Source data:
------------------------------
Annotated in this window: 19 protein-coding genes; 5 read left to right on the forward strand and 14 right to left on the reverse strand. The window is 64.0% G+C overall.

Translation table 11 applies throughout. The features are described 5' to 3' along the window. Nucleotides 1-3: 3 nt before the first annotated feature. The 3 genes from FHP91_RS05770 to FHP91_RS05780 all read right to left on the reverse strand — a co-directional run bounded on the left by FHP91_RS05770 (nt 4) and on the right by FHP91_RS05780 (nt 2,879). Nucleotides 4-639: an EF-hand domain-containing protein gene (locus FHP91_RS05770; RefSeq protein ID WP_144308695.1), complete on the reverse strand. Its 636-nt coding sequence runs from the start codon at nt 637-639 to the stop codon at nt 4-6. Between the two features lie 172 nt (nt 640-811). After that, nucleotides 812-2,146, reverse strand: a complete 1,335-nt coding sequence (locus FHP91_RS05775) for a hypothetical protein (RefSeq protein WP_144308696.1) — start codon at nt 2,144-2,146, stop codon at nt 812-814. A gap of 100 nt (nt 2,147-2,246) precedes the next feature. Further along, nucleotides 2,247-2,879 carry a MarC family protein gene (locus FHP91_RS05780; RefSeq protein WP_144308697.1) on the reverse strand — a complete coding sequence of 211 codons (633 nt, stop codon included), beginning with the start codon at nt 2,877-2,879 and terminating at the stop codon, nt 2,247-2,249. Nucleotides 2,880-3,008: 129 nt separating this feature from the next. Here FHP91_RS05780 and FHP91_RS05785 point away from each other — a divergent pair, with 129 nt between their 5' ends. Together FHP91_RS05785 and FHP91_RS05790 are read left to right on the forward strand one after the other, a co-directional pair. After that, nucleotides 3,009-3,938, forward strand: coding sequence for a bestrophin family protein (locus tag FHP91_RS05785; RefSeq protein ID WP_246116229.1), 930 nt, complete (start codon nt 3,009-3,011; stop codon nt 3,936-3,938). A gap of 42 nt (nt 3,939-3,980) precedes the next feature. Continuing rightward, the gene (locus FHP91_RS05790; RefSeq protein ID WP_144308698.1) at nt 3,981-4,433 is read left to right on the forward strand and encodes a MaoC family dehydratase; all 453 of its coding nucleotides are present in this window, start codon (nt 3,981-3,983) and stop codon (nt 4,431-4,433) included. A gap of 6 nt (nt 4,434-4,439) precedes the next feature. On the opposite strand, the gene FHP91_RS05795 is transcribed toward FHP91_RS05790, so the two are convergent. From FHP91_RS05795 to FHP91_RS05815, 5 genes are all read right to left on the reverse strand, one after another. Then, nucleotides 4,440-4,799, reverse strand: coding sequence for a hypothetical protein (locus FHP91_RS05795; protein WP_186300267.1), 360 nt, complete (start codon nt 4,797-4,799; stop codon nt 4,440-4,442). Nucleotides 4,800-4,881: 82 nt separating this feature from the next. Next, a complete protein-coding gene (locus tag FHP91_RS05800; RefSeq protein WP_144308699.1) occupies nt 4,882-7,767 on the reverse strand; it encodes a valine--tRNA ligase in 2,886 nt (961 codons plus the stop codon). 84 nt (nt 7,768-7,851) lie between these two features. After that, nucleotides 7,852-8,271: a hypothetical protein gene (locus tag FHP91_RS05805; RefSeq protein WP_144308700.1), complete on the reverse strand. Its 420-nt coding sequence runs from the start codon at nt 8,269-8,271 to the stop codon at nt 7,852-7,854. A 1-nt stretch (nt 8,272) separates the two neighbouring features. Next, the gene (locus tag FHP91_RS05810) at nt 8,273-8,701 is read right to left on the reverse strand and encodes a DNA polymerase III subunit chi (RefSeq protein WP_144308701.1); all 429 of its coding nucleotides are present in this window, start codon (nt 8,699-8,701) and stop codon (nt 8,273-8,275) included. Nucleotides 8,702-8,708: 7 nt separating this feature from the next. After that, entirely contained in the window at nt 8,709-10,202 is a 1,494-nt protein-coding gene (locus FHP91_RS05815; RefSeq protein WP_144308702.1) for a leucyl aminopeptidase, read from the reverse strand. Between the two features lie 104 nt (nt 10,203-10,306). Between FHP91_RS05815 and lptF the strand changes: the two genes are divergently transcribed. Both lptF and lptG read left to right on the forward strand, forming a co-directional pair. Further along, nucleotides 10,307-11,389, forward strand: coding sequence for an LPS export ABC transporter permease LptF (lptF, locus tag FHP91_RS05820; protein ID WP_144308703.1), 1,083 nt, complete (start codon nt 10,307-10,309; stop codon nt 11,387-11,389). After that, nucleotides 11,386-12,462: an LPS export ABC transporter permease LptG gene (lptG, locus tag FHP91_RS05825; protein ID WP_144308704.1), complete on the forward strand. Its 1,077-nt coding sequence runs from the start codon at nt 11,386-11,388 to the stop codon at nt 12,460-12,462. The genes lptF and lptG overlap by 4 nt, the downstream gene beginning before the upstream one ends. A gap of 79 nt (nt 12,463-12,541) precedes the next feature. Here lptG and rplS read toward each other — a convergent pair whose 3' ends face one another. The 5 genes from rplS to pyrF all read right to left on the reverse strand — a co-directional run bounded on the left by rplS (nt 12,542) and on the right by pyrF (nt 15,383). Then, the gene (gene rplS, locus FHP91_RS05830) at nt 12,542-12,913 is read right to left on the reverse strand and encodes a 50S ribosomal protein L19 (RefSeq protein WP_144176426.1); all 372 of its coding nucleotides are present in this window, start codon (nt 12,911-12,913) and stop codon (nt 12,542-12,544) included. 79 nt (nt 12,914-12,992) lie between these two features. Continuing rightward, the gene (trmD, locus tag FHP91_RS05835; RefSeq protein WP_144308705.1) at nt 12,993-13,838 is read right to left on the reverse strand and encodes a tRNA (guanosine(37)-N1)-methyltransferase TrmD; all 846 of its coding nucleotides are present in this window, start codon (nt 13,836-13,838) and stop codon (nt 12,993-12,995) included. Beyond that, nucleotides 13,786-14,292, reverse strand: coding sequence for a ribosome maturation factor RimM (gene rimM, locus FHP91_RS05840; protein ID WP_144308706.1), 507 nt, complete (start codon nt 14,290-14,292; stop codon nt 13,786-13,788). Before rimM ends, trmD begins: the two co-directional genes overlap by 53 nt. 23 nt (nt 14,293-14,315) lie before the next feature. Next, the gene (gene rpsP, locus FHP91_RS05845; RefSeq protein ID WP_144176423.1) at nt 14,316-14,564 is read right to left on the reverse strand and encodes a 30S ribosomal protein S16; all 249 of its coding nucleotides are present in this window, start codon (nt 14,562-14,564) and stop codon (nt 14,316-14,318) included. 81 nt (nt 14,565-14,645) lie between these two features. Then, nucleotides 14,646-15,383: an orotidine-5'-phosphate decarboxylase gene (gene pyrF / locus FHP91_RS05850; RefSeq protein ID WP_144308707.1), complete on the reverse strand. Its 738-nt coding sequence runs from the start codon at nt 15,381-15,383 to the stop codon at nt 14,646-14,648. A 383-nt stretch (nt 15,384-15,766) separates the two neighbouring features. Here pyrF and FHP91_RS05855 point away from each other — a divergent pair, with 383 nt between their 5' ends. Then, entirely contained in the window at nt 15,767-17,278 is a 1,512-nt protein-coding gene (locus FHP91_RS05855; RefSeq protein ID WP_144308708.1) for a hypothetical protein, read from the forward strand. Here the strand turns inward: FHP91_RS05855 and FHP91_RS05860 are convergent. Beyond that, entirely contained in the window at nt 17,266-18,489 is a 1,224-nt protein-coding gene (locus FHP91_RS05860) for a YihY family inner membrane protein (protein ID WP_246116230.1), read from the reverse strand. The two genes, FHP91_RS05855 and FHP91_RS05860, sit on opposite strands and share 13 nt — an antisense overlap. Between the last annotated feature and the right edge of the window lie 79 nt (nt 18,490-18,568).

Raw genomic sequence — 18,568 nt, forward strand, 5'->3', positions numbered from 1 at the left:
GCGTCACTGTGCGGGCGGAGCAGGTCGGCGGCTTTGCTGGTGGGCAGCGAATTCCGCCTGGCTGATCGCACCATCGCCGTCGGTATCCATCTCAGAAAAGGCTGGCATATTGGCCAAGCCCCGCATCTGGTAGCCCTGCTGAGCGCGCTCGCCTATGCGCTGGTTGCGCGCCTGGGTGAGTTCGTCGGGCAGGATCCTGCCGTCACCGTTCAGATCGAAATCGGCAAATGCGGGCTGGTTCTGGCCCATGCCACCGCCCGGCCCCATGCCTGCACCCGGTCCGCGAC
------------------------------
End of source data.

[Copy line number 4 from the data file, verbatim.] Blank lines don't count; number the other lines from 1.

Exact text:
GCGTCACTGTGCGGGCGGAGCAGGTCGGCGGCTTTGCTGGTGGGCAGCGAATTCCGCCTGGCTGATCGCACCATCGCCGTCGGTATCCATCTCAGAAAAGGCTGGCATATTGGCCAAGCCCCGCATCTGGTAGCCCTGCTGAGCGCGCTCGCCTATGCGCTGGTTGCGCGCCTGGGTGAGTTCGTCGGGCAGGATCCTGCCGTCACCGTTCAGATCGAAATCGGCAAATGCGGGCTGGTTCTGGCCCATGCCACCGCCCGGCCCCATGCCTGCACCCGGTCCGCGAC